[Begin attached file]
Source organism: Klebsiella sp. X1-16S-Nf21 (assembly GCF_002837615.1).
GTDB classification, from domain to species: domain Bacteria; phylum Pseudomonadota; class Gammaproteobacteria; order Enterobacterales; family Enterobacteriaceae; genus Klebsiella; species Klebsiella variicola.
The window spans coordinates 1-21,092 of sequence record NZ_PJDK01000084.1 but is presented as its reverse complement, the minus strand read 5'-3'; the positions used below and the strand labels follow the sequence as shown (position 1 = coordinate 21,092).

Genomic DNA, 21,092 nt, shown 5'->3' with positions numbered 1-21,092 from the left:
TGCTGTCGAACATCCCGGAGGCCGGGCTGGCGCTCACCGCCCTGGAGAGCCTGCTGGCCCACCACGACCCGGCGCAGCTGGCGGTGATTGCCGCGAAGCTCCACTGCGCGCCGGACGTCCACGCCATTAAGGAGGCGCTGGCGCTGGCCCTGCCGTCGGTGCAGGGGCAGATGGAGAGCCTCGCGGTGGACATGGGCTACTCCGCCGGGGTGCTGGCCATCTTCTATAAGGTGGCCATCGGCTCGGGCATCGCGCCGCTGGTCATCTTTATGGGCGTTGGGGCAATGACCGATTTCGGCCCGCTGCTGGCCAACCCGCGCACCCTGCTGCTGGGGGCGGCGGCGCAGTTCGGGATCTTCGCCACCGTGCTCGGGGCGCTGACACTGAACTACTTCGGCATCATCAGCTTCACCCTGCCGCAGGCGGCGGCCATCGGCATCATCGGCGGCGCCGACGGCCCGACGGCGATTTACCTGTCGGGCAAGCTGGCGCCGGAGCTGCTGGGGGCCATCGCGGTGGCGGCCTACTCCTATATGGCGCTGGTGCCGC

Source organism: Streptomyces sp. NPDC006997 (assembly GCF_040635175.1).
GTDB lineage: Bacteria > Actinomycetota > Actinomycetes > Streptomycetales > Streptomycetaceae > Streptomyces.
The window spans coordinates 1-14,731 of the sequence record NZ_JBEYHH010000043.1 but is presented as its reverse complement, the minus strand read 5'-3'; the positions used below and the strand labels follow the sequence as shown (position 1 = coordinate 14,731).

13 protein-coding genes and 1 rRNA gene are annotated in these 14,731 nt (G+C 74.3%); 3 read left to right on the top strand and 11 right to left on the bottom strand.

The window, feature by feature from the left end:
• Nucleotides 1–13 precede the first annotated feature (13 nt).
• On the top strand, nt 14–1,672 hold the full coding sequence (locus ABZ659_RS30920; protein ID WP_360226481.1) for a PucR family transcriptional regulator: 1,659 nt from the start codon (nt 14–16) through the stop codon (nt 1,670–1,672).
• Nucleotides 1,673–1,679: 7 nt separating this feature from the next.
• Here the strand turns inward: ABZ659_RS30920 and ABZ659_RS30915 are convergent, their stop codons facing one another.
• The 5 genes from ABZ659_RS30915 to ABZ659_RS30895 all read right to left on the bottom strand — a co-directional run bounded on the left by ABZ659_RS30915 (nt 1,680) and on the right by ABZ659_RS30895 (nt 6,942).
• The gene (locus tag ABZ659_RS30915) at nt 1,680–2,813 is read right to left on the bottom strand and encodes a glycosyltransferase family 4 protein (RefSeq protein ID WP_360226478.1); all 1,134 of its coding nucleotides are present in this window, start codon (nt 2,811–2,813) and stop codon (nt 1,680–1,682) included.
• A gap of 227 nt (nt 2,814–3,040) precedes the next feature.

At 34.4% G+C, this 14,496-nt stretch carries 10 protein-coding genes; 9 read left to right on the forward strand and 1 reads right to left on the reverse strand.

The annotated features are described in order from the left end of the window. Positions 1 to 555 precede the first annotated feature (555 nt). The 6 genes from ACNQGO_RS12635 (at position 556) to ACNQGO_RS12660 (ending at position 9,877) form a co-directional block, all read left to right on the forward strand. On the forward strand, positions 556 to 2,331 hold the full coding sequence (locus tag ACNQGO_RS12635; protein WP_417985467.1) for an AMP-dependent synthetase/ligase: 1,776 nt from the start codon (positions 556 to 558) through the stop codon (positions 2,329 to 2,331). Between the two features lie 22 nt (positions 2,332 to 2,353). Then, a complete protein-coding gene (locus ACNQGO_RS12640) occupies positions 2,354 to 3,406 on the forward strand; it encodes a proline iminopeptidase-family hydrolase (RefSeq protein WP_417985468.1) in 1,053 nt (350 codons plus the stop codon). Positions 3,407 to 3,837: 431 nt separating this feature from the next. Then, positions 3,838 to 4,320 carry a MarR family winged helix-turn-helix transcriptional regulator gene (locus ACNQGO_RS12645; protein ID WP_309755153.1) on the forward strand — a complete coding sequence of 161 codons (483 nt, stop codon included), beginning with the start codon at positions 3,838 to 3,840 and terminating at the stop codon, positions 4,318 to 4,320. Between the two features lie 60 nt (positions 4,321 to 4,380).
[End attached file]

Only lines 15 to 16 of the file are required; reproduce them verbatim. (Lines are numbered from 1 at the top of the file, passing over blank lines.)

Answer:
• The 5 genes from ABZ659_RS30915 to ABZ659_RS30895 all read right to left on the bottom strand — a co-directional run bounded on the left by ABZ659_RS30915 (nt 1,680) and on the right by ABZ659_RS30895 (nt 6,942).
• The gene (locus tag ABZ659_RS30915) at nt 1,680–2,813 is read right to left on the bottom strand and encodes a glycosyltransferase family 4 protein (RefSeq protein ID WP_360226478.1); all 1,134 of its coding nucleotides are present in this window, start codon (nt 2,811–2,813) and stop codon (nt 1,680–1,682) included.